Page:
The Weather Station Tuning In
Published Jun 04, 2015Tamara Lindeman — a one-time teen actor in various made-for-TV films who continues to act on the side — didn't always know she wanted to be a musician. Lindeman discovered her calling through her first love, who passed away unexpectedly in 2004. "Tapes," from her new album Loyalty, is a haunting tribute to him.
"He wanted to be a musician," she says. "When we got together he found out I could sing and said, 'you have to sing' and we wrote songs together. And then when he died… it put my life on a different path. For some reason I had this obsession that I was going to make music."
The soft-spoken Toronto songwriter, multi-instrumentalist and Bruce Peninsula member has been using the Weather Station moniker for her solo output since 2008's East EP. She now has two albums under her belt, including 2011's lovely sophomore effort, All of It Was Mine (out on You've Changed), which was produced by Daniel Romano.
For Loyalty, Lindeman's outstanding third record, the Weather Station has signed to Outside Music in Canada and Paradise of Bachelors in the U.S., leading to more widespread recognition — the day she spoke to Exclaim!, the new album was streaming in its entirety on the New York Times.
Lindeman recorded Loyalty at La Frette-sur-Seine in France with Afie Jurvanen (aka Bahamas) and Robbie Lackritz, who also engineered Feist's The Reminder there. Lindeman and Jurvanen had stopped in at La Frette to record a song for The Secret Life of Walter Mitty soundtrack during a Bahamas tour, on which Lindeman was singing backup for Bahamas, and the owner of the studio/mansion invited them to come back to record an album. Jurvanen didn't need the time, so he said to Lindeman, "Why don't you make a record and I'll play with you and Robbie will produce it?"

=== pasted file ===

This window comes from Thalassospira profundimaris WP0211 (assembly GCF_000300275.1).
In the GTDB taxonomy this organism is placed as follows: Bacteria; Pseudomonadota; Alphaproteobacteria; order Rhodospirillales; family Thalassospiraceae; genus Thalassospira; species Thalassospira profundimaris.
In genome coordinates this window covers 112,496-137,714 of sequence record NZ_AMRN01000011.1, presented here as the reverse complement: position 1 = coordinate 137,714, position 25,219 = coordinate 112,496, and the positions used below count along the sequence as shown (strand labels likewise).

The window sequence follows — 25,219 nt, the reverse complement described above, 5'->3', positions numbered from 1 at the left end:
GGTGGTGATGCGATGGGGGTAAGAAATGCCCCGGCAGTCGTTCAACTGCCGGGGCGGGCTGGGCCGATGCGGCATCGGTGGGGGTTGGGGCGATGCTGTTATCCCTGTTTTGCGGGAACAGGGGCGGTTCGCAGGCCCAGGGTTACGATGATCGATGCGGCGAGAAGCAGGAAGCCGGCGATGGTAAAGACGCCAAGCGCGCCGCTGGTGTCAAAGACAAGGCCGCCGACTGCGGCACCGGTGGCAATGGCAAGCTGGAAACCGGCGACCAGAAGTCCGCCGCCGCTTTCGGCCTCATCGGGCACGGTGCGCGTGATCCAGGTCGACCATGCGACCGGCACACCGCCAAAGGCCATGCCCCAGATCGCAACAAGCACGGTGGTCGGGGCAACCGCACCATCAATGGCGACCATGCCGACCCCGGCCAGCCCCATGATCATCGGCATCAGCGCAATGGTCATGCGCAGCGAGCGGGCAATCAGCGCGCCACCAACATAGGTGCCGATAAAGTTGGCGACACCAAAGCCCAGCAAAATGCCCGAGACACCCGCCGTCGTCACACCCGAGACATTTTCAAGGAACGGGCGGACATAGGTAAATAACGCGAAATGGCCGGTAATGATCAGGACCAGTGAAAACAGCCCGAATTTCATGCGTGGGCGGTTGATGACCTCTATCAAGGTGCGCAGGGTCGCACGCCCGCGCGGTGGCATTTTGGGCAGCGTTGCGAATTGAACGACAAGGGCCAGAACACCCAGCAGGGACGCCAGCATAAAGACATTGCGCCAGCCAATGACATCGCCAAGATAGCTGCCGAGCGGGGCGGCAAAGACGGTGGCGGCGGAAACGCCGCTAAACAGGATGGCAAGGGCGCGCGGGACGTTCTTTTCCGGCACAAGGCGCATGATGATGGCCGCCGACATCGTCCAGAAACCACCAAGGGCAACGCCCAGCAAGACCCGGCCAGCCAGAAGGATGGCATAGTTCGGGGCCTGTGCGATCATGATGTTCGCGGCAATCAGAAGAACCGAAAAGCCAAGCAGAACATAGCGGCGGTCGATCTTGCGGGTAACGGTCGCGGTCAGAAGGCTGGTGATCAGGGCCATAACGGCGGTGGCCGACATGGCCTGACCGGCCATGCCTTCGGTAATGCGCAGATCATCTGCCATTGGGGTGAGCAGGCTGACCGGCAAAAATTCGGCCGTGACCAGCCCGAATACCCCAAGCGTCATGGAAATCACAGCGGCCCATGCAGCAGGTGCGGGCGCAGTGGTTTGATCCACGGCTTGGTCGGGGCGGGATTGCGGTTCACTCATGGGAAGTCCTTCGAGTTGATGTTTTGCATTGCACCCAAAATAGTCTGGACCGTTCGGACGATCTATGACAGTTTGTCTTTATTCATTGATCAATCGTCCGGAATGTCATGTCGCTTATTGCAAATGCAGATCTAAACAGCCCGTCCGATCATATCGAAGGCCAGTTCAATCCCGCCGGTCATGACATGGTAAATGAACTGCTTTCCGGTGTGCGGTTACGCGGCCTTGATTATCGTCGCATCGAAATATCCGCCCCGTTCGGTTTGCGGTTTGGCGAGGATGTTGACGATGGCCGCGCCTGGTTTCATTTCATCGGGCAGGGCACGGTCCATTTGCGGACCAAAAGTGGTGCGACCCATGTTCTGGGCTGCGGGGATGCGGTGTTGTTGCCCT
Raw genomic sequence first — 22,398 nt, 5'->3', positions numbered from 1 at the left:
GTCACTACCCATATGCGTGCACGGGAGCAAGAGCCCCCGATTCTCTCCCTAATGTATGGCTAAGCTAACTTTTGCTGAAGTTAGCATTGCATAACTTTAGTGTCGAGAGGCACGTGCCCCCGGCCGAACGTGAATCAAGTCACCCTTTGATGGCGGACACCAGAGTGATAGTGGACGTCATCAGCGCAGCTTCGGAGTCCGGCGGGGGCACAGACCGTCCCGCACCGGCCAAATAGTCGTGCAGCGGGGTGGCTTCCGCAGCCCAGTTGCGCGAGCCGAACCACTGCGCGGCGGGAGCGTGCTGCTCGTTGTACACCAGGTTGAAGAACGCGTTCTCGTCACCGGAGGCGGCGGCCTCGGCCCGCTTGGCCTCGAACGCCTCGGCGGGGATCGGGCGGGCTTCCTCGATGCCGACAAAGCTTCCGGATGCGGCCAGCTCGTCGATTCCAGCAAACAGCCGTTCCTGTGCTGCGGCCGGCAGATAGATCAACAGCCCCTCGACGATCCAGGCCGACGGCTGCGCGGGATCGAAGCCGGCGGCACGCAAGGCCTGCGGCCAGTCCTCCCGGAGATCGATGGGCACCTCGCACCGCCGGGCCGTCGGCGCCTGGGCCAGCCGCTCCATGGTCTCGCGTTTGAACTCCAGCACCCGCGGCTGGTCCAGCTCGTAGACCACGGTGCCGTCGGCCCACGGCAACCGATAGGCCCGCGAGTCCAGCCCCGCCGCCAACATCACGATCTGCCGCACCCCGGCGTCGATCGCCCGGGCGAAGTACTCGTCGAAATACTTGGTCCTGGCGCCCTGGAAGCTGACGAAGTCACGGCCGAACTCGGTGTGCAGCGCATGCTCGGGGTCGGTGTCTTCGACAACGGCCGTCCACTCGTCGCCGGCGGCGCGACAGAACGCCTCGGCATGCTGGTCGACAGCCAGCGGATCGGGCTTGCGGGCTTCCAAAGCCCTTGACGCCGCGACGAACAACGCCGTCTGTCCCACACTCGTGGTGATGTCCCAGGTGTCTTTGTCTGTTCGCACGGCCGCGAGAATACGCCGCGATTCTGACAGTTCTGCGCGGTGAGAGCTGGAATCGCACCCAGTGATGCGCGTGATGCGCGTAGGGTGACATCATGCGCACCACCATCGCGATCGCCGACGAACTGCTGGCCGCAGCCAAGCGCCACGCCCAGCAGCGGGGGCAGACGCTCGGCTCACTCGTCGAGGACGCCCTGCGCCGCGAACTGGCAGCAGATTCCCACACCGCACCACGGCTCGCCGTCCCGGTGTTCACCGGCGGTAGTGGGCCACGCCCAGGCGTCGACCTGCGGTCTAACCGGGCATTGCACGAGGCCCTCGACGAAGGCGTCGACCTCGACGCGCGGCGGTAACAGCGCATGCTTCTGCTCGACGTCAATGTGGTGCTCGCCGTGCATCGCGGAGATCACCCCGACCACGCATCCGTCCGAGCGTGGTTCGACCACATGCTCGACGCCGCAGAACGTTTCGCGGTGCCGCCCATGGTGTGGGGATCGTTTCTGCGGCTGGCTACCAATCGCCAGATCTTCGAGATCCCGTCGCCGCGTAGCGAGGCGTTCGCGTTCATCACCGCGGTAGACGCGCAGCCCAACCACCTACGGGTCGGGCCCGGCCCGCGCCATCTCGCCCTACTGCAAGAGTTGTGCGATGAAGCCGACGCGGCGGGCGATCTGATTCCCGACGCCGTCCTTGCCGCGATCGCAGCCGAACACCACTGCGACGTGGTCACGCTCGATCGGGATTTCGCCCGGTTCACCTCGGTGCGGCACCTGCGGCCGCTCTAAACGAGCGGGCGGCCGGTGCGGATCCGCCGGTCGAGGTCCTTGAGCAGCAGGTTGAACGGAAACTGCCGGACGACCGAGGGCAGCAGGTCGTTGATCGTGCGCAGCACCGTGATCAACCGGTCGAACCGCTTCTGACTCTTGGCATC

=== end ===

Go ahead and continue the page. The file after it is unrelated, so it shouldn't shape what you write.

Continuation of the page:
Lindeman and Jurvanen played nearly all the instruments on Loyalty, laying down drums and guitar before adding bass, keys and backup vocals (woodwinds and strings were added later, in Canada). "That was the heart of the record," says Lindeman of the initial live duo performances. "The drums and guitar or just two guitars."
Lyrically, Loyalty is a driving album that explores human relationships — between friends, lovers and family members — as well as one's relationship to one's work and art. "Why is loyalty so powerful?" Lindeman asks. "Even when you really shouldn't be loyal to that person or thing or idea?"
Lindeman calls the kite the perfect metaphor for the album: in motion, but tethered: "I've been free, but I've known not freedom" she sings on "At Full Height." Meanwhile, she slips the most mysterious metaphor into the brooding title track: "There's a loneliness," she almost sighs. "I don't lose sight of it. Like a high distant satellite, one side in shadow, one in light."
"A lot of these songs are joyful," she says of the new record. "But they're also really sad."